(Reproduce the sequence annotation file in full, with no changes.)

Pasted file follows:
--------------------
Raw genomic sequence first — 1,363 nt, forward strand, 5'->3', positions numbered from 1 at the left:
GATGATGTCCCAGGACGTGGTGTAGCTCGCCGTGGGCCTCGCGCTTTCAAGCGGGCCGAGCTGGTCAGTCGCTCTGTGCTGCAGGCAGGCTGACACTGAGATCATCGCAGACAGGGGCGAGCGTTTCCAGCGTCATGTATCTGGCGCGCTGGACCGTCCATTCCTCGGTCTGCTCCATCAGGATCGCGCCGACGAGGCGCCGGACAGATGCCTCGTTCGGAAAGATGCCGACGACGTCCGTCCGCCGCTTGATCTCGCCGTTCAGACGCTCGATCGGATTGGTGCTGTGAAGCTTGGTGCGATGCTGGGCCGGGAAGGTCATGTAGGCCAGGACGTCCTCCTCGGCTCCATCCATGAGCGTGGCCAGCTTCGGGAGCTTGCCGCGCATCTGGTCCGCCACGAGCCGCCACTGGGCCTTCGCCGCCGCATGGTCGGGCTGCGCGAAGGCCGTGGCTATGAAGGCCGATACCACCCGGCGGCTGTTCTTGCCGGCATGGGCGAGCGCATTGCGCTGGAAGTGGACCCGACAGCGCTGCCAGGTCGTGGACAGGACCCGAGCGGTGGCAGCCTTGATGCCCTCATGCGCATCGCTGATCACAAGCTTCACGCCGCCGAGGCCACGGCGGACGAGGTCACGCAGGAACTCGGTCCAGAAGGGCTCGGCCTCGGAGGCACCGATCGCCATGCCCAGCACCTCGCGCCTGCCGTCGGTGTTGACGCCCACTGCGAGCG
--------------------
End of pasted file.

Raw genomic sequence first — 1,363 nt, forward strand, 5'->3', positions numbered from 1 at the left:
GATGATGTCCCAGGACGTGGTGTAGCTCGCCGTGGGCCTCGCGCTTTCAAGCGGGCCGAGCTGGTCAGTCGCTCTGTGCTGCAGGCAGGCTGACACTGAGATCATCGCAGACAGGGGCGAGCGTTTCCAGCGTCATGTATCTGGCGCGCTGGACCGTCCATTCCTCGGTCTGCTCCATCAGGATCGCGCCGACGAGGCGCCGGACAGATGCCTCGTTCGGAAAGATGCCGACGACGTCCGTCCGCCGCTTGATCTCGCCGTTCAGACGCTCGATCGGATTGGTGCTGTGAAGCTTGGTGCGATGCTGGGCCGGGAAGGTCATGTAGGCCAGGACGTCCTCCTCGGCTCCATCCATGAGCGTGGCCAGCTTCGGGAGCTTGCCGCGCATCTGGTCCGCCACGAGCCGCCACTGGGCCTTCGCCGCCGCATGGTCGGGCTGCGCGAAGGCCGTGGCTATGAAGGCCGATACCACCCGGCGGCTGTTCTTGCCGGCATGGGCGAGCGCATTGCGCTGGAAGTGGACCCGACAGCGCTGCCAGGTCGTGGACAGGACCCGAGCGGTGGCAGCCTTGATGCCCTCATGCGCATCGCTGATCACAAGCTTCACGCCGCCGAGGCCACGGCGGACGAGGTCACGCAGGAACTCGGTCCAGAAGGGCTCGGCCTCGGAGGCACCGATCGCCATGCCCAGCACCTCGCGCCTGCCGTCGGTGTTGACGCCCACTGCGAGCG